There's data to prove this trend is real. According to ComScore, Amazon search queries are up 73 percent in the last year.

Apple

Submission + - Apple comes clean, admits to doing market research (networkworld.com)

colinneagle writes: In an interview with Fortune a few years ago, Steve Jobs explained that Apple never does market research. Rather, they simply preoccupy themselves with creating great products.

On Monday, Apple's Greg Joswiak — the company's VP of Product Marketing — submitted a declaration to the Court explaining why documents relating to Apple's market research and strategy should be sealed.

Every month, Apple surveys iPhone buyers and Joswiak explains what Apple is able to glean from these surveys. And as you might expect, Apple conducts similar surveys with iPad buyers.

Apple wants all of these tracking studies sealed. Joswiak explains that if a competitor were to find out what drives iPhone purchases — whether it be FaceTime, battery life, or Siri — it would serve as an unfair competitive edge to rival companies. Further, competitors, as it stands today, have to guess as to which demographics are most satisfied with Apple products.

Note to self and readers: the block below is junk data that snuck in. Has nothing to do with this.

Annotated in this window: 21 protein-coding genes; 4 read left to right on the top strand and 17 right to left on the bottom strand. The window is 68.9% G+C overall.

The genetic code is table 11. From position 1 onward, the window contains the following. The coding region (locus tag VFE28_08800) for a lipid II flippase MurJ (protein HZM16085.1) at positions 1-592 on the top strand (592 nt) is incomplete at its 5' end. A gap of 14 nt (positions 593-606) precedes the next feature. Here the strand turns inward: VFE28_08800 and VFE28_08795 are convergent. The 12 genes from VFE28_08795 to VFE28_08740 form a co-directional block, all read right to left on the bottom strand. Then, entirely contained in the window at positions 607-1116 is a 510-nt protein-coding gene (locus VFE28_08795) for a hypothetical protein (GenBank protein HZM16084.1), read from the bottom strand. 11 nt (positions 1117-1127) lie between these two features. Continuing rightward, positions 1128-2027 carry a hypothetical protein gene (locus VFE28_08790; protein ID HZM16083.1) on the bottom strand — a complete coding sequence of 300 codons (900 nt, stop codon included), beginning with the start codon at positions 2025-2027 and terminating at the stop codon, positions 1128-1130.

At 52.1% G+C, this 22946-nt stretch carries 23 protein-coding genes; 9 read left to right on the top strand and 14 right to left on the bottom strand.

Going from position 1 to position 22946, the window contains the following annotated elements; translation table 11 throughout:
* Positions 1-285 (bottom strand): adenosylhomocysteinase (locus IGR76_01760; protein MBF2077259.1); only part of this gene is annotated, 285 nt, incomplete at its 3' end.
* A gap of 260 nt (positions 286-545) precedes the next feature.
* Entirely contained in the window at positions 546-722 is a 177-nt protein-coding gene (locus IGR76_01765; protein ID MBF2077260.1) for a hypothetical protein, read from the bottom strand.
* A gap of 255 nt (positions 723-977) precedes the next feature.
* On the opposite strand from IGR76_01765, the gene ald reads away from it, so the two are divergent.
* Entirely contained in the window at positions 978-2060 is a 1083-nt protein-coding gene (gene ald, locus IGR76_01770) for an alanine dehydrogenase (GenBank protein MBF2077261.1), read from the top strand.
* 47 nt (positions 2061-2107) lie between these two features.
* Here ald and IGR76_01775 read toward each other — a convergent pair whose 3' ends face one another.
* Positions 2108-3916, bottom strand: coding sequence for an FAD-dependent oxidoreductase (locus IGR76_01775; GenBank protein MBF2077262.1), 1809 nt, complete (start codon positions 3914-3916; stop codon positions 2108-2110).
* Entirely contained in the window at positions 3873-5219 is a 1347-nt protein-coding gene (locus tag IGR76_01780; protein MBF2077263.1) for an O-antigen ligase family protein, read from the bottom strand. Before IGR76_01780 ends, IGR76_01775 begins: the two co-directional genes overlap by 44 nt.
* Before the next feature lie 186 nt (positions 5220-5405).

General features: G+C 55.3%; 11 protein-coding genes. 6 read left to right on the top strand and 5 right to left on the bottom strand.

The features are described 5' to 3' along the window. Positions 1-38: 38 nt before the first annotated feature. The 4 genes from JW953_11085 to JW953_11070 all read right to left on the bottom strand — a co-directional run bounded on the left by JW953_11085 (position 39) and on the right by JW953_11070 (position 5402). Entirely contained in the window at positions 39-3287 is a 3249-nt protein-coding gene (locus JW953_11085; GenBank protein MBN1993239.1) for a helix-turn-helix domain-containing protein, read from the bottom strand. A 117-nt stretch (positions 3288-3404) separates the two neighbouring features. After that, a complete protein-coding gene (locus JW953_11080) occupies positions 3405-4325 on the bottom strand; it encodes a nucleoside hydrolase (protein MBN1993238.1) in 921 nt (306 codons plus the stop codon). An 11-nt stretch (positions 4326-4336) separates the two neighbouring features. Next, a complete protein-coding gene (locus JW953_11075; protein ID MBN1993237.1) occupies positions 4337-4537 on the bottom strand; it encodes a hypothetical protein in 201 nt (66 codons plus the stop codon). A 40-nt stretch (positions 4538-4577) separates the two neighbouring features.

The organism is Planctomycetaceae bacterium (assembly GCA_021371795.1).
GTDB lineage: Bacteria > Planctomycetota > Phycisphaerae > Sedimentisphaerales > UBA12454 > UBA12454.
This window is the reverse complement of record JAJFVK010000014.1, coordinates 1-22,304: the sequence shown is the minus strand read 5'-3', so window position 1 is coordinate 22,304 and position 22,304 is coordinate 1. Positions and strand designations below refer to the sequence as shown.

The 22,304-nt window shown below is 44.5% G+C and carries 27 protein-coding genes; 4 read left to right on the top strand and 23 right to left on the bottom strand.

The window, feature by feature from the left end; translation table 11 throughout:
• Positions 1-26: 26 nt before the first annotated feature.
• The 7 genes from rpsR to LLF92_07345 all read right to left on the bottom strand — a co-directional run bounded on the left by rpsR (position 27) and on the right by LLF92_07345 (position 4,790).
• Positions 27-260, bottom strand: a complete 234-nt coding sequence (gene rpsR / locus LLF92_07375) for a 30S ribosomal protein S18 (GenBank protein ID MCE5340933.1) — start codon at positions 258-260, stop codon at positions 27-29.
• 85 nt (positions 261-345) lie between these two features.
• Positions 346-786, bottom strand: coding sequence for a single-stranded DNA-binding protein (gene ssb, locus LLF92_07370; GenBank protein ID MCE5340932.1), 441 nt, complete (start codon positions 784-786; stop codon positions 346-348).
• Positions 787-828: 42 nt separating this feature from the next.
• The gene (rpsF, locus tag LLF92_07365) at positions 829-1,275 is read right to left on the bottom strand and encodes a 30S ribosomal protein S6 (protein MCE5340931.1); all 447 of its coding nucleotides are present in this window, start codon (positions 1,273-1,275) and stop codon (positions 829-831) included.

Canada

Submission + - Canadians to get unbundled cable TV channels (financialpost.com)

Jerry Rivers writes: The CRTC, Canada's communications regulator, has approved changes to the way cable companies bundles programming to allow the purchase of selected channels while dropping others they do not want. However, they won't necessarily be paying any less.